However, the NBA star reportedly doesn't have any immediate plans to use it.

By Mike Pomranz
Updated September 03, 2019
Chris Elise/Getty Images

When LeBron James opted to leave Cleveland last season to join the Los Angeles Lakers, pundits widely assumed that the NBA superstar's interest in the home of Hollywood went beyond basketball. (And after missing the playoffs last year, it's probably good that he have a plan "B.") James has a production company called SpringHill Entertainment, whose most publicized project is the forthcoming film Space Jam 2. But apparently LeBron has a food-oriented plan up his sleeve as well: trademarking the phrase "Taco Tuesday."

ESPN reports that one of James's business interests, LBJ Trademarks, put in an application with the United States Patent and Trademark Office last month seeking to lock in exclusive use of "Taco Tuesday" when it comes to "advertising and marketing services provided by means of indirect methods of marketing communications, namely, social media, search engine marketing, inquiry marketing, internet marketing, mobile marketing, blogging and other forms of passive, sharable or viral communications channels," as well as "podcasting services," and "online entertainment services, namely, providing a website featuring non-downloadable videos, and social media posts in the field of sports, entertainment, current events and popular culture."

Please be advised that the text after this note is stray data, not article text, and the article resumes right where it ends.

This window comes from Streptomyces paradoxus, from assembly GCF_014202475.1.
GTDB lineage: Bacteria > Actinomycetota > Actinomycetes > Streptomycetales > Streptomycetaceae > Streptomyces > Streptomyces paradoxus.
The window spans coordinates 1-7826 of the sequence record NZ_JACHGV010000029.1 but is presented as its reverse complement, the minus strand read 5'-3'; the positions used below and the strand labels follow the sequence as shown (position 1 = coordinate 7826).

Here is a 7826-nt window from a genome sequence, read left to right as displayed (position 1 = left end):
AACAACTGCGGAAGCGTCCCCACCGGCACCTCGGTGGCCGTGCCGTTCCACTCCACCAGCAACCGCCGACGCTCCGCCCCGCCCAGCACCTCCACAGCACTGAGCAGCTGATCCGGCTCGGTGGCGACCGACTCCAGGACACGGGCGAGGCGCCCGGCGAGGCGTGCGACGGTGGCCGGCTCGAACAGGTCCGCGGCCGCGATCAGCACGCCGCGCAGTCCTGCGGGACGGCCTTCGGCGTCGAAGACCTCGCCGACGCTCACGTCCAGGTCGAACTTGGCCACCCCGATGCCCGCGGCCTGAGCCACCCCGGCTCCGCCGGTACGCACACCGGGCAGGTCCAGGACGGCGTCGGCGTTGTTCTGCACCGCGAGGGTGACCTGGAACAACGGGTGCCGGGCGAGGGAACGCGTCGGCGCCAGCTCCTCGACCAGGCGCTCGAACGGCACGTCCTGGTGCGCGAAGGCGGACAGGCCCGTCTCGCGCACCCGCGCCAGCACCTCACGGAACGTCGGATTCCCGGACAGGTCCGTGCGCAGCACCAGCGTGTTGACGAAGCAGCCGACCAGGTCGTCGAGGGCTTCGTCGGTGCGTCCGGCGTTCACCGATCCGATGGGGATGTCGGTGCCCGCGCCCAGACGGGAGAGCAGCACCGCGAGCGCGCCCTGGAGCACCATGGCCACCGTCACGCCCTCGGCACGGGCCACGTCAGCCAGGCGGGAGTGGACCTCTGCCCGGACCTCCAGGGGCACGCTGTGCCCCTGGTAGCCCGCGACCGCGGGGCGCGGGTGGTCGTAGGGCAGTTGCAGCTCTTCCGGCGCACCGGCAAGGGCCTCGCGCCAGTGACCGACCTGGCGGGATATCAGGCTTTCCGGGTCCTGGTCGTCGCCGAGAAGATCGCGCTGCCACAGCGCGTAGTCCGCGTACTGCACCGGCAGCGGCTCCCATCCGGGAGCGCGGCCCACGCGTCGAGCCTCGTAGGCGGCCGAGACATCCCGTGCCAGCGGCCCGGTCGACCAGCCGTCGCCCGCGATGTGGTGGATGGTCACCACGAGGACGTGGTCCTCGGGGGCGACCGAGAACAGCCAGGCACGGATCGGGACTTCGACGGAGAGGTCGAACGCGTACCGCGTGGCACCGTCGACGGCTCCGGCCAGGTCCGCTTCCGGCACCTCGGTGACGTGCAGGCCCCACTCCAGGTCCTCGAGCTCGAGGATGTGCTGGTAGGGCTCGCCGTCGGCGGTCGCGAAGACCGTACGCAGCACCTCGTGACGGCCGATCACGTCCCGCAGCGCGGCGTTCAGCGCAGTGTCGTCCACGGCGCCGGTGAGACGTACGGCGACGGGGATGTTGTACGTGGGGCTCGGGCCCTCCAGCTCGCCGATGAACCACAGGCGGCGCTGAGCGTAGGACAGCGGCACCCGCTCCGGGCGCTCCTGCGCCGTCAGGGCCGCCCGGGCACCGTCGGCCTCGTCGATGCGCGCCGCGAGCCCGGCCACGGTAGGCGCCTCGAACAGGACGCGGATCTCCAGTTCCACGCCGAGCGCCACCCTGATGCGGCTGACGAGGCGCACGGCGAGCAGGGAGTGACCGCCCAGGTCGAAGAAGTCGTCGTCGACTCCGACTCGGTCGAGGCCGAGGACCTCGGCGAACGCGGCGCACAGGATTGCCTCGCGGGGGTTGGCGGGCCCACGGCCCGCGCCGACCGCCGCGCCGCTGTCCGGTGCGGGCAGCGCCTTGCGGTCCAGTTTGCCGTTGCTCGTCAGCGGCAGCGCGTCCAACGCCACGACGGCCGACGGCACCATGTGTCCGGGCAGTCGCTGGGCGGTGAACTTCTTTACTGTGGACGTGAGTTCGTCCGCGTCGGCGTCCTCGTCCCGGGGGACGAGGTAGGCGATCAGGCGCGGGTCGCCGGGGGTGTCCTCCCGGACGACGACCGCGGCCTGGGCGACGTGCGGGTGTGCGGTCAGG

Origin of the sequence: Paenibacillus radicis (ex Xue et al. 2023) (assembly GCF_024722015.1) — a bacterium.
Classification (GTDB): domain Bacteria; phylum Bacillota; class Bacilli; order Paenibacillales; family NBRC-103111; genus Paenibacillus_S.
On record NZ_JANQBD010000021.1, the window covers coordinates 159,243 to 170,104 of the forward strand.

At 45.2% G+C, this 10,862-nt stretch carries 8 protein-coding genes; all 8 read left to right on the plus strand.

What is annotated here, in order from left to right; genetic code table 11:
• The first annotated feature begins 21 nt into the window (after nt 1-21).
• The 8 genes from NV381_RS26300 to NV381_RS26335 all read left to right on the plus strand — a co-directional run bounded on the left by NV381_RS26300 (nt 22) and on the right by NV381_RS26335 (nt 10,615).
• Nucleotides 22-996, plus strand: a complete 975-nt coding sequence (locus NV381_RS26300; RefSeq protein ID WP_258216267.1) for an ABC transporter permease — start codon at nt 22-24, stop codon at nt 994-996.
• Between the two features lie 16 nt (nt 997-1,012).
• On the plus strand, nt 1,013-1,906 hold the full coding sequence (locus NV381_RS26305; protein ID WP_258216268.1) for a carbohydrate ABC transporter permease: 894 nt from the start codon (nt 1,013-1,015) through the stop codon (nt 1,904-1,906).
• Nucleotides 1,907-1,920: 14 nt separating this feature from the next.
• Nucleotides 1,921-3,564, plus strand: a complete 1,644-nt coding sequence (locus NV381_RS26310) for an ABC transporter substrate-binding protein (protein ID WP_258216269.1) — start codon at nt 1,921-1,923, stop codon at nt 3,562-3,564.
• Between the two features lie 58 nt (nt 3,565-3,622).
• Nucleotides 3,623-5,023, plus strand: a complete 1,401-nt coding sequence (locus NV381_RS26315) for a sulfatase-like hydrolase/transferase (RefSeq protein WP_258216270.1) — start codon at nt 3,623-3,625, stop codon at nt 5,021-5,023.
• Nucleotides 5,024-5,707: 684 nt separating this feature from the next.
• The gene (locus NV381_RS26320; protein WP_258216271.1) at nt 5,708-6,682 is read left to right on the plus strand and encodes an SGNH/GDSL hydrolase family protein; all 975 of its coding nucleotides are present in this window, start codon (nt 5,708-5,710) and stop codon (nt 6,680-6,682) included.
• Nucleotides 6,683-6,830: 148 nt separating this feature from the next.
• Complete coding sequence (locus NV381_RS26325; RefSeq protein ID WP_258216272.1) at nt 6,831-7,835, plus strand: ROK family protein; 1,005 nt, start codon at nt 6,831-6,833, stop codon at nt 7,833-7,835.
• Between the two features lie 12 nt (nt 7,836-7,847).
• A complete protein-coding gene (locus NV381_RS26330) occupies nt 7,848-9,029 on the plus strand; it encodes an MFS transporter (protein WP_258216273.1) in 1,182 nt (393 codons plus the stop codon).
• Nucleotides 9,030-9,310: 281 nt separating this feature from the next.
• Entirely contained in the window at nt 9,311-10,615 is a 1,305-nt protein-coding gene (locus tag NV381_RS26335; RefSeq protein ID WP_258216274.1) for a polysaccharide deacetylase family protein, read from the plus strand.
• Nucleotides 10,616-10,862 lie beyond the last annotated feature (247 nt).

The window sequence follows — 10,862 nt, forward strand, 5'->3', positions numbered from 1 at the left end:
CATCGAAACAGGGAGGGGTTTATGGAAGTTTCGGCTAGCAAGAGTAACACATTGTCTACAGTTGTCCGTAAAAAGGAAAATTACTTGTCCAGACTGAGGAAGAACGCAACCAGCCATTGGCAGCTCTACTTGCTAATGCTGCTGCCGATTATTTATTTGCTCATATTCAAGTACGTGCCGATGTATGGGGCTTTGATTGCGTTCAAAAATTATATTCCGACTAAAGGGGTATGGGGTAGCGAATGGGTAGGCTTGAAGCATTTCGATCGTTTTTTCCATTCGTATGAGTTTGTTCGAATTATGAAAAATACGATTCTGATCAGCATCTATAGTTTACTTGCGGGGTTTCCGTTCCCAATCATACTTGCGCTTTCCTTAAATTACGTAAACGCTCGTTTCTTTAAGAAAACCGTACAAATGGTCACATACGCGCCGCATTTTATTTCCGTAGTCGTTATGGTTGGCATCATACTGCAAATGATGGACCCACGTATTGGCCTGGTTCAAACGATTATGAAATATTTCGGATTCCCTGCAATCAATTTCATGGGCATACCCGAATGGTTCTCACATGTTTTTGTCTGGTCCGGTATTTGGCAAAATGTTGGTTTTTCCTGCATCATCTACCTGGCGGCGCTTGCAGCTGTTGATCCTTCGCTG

More simply put, James apparently loves referencing "Taco Tuesday" on his social media accounts, and though a source told ESPN's Brian Windhorst that LeBron has no immediate plans on what he would do with the trademark if he gets it, his team felt it made sense to nail down the opportunity to use "Taco Tuesday" more formally in the future if they want to.

However, as far as trademarks go, "Taco Tuesday" is already pretty notorious. The phrase is ubiquitous — and gets plenty of use — but the Wyoming-based chain Taco John's actually already holds the trademark for restaurants. Though they clearly can't stop every restaurant in the country that tries to use "Taco Tuesday," they're left having to try — if only so they don't lose the trademark themselves.

But in theory, James might also be able to trademark the phrase since he won't be using it for restaurant purposes. And yet, the larger question would seem to be "why?" The phrase "Taco Tuesday" is already so common that asserting your unique ownership of it seems like an uphill battle… especially when you already own one of the most recognizable phrases in the world: "LeBron James."